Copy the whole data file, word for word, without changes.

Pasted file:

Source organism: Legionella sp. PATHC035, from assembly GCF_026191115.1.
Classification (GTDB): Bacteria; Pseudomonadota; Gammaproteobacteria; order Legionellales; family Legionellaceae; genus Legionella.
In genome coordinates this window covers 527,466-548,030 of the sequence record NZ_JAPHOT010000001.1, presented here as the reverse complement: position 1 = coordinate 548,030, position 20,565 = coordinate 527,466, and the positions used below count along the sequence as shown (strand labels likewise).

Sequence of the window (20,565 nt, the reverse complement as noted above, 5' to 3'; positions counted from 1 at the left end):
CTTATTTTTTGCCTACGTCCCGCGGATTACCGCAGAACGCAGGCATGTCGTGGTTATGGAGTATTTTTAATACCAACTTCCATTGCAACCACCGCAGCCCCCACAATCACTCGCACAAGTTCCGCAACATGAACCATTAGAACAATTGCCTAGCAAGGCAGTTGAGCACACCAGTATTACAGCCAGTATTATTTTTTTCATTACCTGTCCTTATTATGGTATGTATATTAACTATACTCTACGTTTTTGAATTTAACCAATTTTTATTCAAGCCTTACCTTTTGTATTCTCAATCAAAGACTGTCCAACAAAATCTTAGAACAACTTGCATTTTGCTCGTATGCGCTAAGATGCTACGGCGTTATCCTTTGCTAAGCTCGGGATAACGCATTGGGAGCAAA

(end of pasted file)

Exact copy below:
Source organism: Legionella sp. PATHC035, from assembly GCF_026191115.1.
Classification (GTDB): Bacteria; Pseudomonadota; Gammaproteobacteria; order Legionellales; family Legionellaceae; genus Legionella.
In genome coordinates this window covers 527,466-548,030 of the sequence record NZ_JAPHOT010000001.1, presented here as the reverse complement: position 1 = coordinate 548,030, position 20,565 = coordinate 527,466, and the positions used below count along the sequence as shown (strand labels likewise).

Sequence of the window (20,565 nt, the reverse complement as noted above, 5' to 3'; positions counted from 1 at the left end):
CTTATTTTTTGCCTACGTCCCGCGGATTACCGCAGAACGCAGGCATGTCGTGGTTATGGAGTATTTTTAATACCAACTTCCATTGCAACCACCGCAGCCCCCACAATCACTCGCACAAGTTCCGCAACATGAACCATTAGAACAATTGCCTAGCAAGGCAGTTGAGCACACCAGTATTACAGCCAGTATTATTTTTTTCATTACCTGTCCTTATTATGGTATGTATATTAACTATACTCTACGTTTTTGAATTTAACCAATTTTTATTCAAGCCTTACCTTTTGTATTCTCAATCAAAGACTGTCCAACAAAATCTTAGAACAACTTGCATTTTGCTCGTATGCGCTAAGATGCTACGGCGTTATCCTTTGCTAAGCTCGGGATAACGCATTGGGAGCAAA